1. Grind fresh!
As soon as coffee is ground it starts to lose its more delicate, memorable flavors. Ideally, it’s best to grind coffee right before you brew. If not, store your ground coffee in an airtight container to extend its life.
2. Get your water hot!
Many of the delicious components of coffee only dissolve and release at temperatures around 200F. Bring water to a boil, then let it cool about 20 seconds off the boil. We aim to add water to the coffee when it’s around 205F.
3. Contact time
This varies for each brew method. A general rule is the larger the grind, the longer it should be in contact with water, and vice versa for smaller grinds.
4. Coffee to water ratio
Coffee brewing is all about ratios. The ratio that many people find enjoyable is 1 part coffee to 16 parts water.
5. Great tasting water = Great tasting coffee
Around 98% of brewed coffee is actually pure water. Filtered water is ideal.
6. Coffee, like all agricultural products, is seasonal.
Coffee is only harvested once, sometimes twice, per year depending on where it’s grown. Though it can be stored in its raw, dried state for up to a year we find it most delicious when consumed under 9 months.
—Joshua Littlefield, former Irving Farm Director of Education, founder of the Great American Coffee Tour
Learn more about our coffee education program, aimed at seasoned professionals and curious coffee enthusiasts alike!
It’s summer in the city, which means there's a throng of tourists in a hot, smelly garbage cloud following you everywhere, your "cozy" fifth-floor walkup doesn’t feel like such a great deal anymore, and the office A/C just broke on the hottest day of the year. The last thing you need to worry about is getting extra-sweaty carrying your thermos of hot coffee around! If our team at Irving Farm HQ can do anything to help improve your summer (while you’re not at one of our cafés), it’s offering you our failproof iced pour-over coffee method.
While many cafés offer batch cold-brewed coffee, we find that the nuance and acidity that’s naturally within each coffee bean shines brighter in an iced pour-over. We do our large-batch and hand-brew methods over ice because they result in the most flavorful cup of coffee, but it’s also the most convenient method for the at-home barista! If you didn’t prepare a cold brew batch the required 12 hours ahead of time and you need your caffeine kick now, here’s how to make an iced pour-over coffee using a standard pour-over cone and decanter.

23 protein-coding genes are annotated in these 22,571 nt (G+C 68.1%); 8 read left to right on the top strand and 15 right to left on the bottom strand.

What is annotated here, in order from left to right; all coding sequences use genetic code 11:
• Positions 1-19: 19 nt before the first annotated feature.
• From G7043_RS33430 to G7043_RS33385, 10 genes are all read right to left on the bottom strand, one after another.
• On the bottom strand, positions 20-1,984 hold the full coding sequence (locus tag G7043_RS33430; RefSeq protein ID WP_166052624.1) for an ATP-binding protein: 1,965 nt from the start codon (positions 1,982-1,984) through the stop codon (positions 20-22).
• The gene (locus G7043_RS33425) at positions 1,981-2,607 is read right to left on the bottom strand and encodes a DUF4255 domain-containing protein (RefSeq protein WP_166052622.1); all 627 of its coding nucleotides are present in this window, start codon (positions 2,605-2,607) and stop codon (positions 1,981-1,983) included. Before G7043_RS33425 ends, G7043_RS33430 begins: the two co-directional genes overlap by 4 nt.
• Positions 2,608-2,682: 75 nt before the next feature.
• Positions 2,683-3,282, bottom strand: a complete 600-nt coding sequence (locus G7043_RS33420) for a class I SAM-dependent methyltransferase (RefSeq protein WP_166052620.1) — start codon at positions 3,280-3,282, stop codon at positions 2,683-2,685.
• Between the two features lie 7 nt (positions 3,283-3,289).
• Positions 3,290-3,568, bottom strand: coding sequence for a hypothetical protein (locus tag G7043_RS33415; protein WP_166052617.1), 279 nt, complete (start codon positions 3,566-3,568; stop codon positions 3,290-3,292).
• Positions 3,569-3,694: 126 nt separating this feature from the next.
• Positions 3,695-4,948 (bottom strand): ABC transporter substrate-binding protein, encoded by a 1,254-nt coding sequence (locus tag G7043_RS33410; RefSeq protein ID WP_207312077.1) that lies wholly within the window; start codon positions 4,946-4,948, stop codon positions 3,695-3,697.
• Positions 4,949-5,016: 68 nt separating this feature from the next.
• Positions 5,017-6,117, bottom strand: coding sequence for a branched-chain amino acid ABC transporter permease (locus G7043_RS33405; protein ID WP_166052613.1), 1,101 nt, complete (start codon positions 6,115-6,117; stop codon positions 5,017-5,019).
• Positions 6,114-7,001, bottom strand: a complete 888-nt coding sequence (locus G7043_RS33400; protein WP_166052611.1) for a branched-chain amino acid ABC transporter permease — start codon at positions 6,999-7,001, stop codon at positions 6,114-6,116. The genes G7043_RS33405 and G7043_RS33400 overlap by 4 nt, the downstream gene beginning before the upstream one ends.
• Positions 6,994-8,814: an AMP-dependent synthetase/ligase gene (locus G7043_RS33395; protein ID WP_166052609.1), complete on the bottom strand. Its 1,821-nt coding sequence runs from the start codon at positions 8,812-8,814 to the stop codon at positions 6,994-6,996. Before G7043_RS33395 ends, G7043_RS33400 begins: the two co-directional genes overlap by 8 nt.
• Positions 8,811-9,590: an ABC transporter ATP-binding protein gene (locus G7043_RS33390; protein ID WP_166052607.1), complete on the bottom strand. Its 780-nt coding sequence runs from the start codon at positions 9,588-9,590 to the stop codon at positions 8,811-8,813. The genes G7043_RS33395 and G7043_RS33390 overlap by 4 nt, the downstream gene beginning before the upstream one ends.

(scroll down for the at-home version)
1. Place 200g ice in the decanter.
2. Add 30g coffee (ground slightly finer than for a hot pour-over) in the filter.
3. Pour 60-70g hot water onto the coffee and allow to bloom for 1 min. Then slowly pour the rest of the water—about 130-140g. Total amount of water should be 200g.
4. Total brew time should be about 3 min 30 sec.
5. Swirl and pour over a glass of ice.
If you don't intend to use a scale to calibrate your daily coffee in grams, these directions aren't as painstakingly exact—but they're close enough!:
1. Place 8 or 9 ice cubes in the decanter (hot tip: a pint-sized mason jar, Pyrex pitcher, or regular ceramic mug will also work—as long at it's a vessel that's meant to withstand boiling water).
2. Add about 1/3 US cup coffee (ground slightly finer than for a hot pour-over) in the filter.
3. Pour about 60-70ml (about 1/3 US cup) hot water onto the coffee and allow to bloom for 1 min. Then slowly pour the rest of the water—about 130-140ml. Total amount of water should be 200ml—a little less than 1 US cup.
4. Total brew time should be about 3 min 30 sec.
5. Swirl and pour over a glass of ice...and enjoy!
We who love coffee know that without food, there would be no coffee, because we all would have starved to death. Sustainable food, then, goes hand in hand with sustainable coffee, and it was with excited hearts that we welcomed our friends at Slow Food NYC to our Flatiron training lab last Monday for a hot summer night that was all about staying cool.
We led a class of 14 Slow Foodies on a guided adventure of cold brewing, icy pouring-over, and of course...cool coffee cocktails, all based on our summery sweet Amaro Gayo coffee from Ethiopia.
This was our first time teaming up with Slow Food NYC...and definitely not our last. We're looking forward to more collabos and classes in the future, and we'll be sure to let you know.
In the meantime, here's a peek at our night with Teresa, Josh and Angelika schoolin' Slow Food on cool coffee. Iced Pour-Over (Japanese-style) Cold Brew (24 hours) Affogato (espresso over fresh ice cream) Amaro Gayo Egg Cream (espresso, chocolate & vanilla syrups shaken and topped with soda water) Purple Reign (Amaro Gayo, Aperol orange bitters, dry vermouth, grapefruit. Served neat or over ice.) Espresso & Clouds (espresso over citrus simple syrup foam)
We had a blast cooling off these true food enthusiasts, and can't wait to start warming up for the next class soon!